Jerusalem Cinematheque Opens Up Israel’s National Film Archive

EXCLUSIVE: Seven years in the making, the Jerusalem Cinematheque is now ready to launch an English-language on-demand digital version of its Israel Film Archive.

The archive, based in a climate-controlled film centre adjacent to Jerusalem’s Old City walls, holds 96% of all features ever produced in Israel. To date, it has largely served cultural institutions, researchers, and filmmakers in Israel and abroad.

From Monday October 18, the Archive is being opened for people to search and stream on demand from around the world. The opening follows a $10M preservation, restoration, and digitization process begun in 2015.

The materials on the new site will all be translated, tagged, and searchable in English by keyword or phrase, year, landmark, and location.

The Archive holds around 32,000 titles, including a new print of Otto Preminger epic Exodus starring Paul Newman. Among the site’s main projects in recent years has been the restoration of 16mm original formats of movies including Avanti Popolo, Siege, and Life According to Agfa, which were all shown at the Jerusalem, Cannes and Berlin film festivals.

The resource includes every newsreel produced in Israel from 1927-1972, home movies, rare films and the visits to Israel of U.S. politicians and American celebrities including Frank Sinatra and Sammy Davis Jr.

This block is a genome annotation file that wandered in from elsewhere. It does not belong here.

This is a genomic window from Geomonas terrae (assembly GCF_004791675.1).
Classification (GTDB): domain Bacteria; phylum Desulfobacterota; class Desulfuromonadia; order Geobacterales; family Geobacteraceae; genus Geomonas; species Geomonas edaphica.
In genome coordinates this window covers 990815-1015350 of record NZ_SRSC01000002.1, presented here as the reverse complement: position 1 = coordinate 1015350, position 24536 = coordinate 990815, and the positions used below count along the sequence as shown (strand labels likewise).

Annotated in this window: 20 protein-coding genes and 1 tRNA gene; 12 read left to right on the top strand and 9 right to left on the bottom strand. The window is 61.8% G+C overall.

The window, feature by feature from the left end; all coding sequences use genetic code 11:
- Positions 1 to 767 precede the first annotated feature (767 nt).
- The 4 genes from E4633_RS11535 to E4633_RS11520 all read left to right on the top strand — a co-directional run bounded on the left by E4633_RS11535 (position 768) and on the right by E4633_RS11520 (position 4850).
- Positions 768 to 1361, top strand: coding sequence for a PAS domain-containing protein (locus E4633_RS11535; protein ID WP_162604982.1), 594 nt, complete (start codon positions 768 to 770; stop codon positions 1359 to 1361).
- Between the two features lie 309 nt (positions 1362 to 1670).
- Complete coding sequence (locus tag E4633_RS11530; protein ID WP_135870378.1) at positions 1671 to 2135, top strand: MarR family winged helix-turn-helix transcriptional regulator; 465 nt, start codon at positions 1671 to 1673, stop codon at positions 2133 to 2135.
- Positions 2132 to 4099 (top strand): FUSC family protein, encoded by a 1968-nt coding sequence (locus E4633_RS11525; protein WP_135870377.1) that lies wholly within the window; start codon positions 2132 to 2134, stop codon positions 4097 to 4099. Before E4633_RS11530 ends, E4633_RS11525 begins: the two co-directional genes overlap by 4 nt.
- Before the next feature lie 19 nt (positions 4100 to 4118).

The trove also includes rare Lumiere Brothers footage from when they filmed the landscapes of Jerusalem, Jaffa, and Bethlehem in 1896. The films are considered the first ever video footage of Palestine.

The Cinematheque has also selected ten “historic” films — from filmmakers such as Eran Riklis, Boaz Davidson and Avi Nesher — which will be made accessible for one year for a rental fee.

Noa Regev, Director of the Jerusalem Cinematheque – Israel Film Archive, said: “Seven years ago we embarked on this project with the aim of transforming the Archive into a digital cultural institution accessible to everyone everywhere. The new platform will no doubt serve researchers, filmmakers, culture and history buffs, students, and anyone looking to locate cinematic materials from their personal history.”

Quentin Tarantino is among those to have visited the Archives in the past.

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